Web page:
Thursday, 12 January 2017

T-Model Trader Blog Post 6 in our Beginner Trader Series


Hello Traders.
Now that the holidays are over - and I hope you all had some great down time! - we can get back to the beginner blog posts.

T-Model Trader - Blog Post 6
The Journal(s)
The eminent essayist and poet Ralph Waldo Emersion once stated that in relation to his young son’s death, that he could not “hold it any closer to his heart”. He was saying that to the best of his ability, he was attempting to feel the intensity of this experience to the fullest. The key to this statement is that he was “actively engaging” in ways to find the means to feel it more so. He wanted the anguish and sorrow to not just disappear, but to penetrate as deeply as possible in order that he could allow the emotion to reach the greatest of depths. What he didn’t want was to push this emotion away and banish it from his personal experience.

As we all know, trading can trigger a vast array of emotional responses. Successful trades trigger emotions that we are all too happy to allow flood our being. We like this feeling. Losses on the other hand, would be best if the accompanying feelings could somehow disappear over the horizon.
This is where the journals are a great asset. 
Firstly, I attempt to see what took place on the chart. This is the technical journal and the practical side of trading. The questions are asked… “What did I miss”….. “Was there in retrospect, certain factors that would have tipped the balance and stopped me from entering that trade”…… “Did I miss a trade management point”….or…. “Was it a good loss and just part of the trading paradigm”? If it is a successful trade, then it is a matter of analyzing what I did correctly by asking the mirror image of those questions… “What did I see that was correct” etc. If it is a successful trade then try to emphasize this correct procedure within me.
I do this part of the journal writing these days by placing a folded piece of paper over the computer screen at the point of entry so as to block out “everything” to the right of that trade in my following morning review. On that piece of paper I have written down several questions. Although I know what unfolded after the trade entry, my attempt is to go back and relive that moment of analysis to discern my thinking, beyond what I wrote down at the actual time in the live environment.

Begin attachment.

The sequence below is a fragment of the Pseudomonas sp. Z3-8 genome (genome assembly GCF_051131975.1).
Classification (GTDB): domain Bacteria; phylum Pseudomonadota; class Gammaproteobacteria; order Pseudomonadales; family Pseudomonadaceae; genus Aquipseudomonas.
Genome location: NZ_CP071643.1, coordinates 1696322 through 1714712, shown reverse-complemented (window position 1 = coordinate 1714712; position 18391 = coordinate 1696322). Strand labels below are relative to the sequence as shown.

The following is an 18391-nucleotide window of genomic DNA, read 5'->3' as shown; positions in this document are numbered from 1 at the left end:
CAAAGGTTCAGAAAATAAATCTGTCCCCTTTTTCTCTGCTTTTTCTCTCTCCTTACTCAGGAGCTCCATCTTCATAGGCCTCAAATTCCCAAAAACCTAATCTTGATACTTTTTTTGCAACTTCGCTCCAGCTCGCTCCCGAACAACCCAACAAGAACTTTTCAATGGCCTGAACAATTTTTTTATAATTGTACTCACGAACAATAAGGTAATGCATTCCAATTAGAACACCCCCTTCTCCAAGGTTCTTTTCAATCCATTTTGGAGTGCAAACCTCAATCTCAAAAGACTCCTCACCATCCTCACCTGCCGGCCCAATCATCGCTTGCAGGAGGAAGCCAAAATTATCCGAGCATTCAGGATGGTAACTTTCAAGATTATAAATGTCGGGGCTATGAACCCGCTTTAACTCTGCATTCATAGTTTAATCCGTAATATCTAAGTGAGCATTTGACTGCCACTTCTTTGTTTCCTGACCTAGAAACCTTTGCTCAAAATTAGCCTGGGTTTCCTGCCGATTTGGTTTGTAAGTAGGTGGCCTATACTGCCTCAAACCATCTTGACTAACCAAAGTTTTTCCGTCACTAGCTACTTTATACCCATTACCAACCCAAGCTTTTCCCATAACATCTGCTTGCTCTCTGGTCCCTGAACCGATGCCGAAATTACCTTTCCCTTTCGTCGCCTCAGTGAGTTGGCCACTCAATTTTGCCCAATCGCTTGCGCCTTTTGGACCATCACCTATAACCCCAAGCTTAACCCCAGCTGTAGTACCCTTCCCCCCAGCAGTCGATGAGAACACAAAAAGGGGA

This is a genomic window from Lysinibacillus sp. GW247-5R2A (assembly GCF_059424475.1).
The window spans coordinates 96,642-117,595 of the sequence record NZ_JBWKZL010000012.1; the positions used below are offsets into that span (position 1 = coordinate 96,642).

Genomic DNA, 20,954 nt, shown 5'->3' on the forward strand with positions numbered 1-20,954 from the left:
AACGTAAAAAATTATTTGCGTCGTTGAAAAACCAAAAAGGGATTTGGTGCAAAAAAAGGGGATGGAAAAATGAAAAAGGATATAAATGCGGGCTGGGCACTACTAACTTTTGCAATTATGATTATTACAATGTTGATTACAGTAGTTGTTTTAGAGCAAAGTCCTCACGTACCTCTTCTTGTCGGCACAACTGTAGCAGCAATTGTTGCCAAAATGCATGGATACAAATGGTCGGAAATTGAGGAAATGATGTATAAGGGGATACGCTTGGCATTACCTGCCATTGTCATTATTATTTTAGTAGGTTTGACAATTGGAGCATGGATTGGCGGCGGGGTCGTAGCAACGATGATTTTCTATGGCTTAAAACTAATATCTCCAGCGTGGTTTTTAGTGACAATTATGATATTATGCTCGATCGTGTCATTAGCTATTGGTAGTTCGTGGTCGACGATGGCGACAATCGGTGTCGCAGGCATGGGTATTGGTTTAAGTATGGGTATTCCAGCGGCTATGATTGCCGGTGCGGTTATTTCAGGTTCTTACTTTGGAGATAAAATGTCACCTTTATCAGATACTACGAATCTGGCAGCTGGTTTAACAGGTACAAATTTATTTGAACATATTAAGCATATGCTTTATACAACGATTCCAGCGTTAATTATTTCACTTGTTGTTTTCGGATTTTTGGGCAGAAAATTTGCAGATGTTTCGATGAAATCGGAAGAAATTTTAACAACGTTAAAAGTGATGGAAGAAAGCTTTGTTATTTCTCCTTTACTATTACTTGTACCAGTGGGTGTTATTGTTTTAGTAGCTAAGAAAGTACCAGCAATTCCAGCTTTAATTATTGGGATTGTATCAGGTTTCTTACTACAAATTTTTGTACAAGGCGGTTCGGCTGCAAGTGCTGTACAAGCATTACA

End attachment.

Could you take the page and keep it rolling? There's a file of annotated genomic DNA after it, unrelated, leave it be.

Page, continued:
This first set of questioning arises out from the trading plan. It is fundamentally an analytical undertaking and in a perfect world, should be without emotion involved. These responses go into my technical journal. Although I now know these questions off by heart, it is good for me to see them again and again as these questions are continually driving home some very fundamental points about trade set-ups.
The second aspect of my review writing is to probe my feelings and I do this mainly at the café and in a separate journal, so I am away from not only the computer (no trade screen) but also out of the house completely. I find this different location to be truly valuable in gaining some clean emotional air.
This is the hard part really. Like Emersion, I want to get as close to the feelings as I possibly can in this part of the journaling. Questions like… “Do I feel like a failure”…. “Am I just destined to screw this all up”…. “Why can’t I get consistency” and so on are usually on the menu. I don’t have these questions written down like the other ones, but in a similar way, they are all highly familiar and repetitive.
These emotional reactions are usually lacking in perspective and fall into a doom and gloom reality very quickly. I know that it is important for me to get inside of them, because it can feel like a thick fog and a total black out. But like all foggy mornings, a beautiful blue sky (insight) usually awaits the clearing.
If it is that I have a voice within me stating that I am a failure, then I really want to go about exploring what that actually is. In my experience, the more that I question these “self- defeating statements” usually the less impact that they have. But in order to do so, it is necessary to get as close to them as possible. So now, regarding losing trades, I go do an “Emerson” and don’t push the feelings away.
One of the great fallacies people have regarding coming to a counseling/therapy session is that someone is going to provide them with a magic formula that will instantly remove the issue at hand (Oh yes, that Holy Grail thing…again). The reality is that the closer the troubling emotion can be held within, the less impact it will have. There is that saying about “keeping your friends close and your enemies even closer”. It is the exact same thing. I try to keep those emotions related to losses as close as possible. .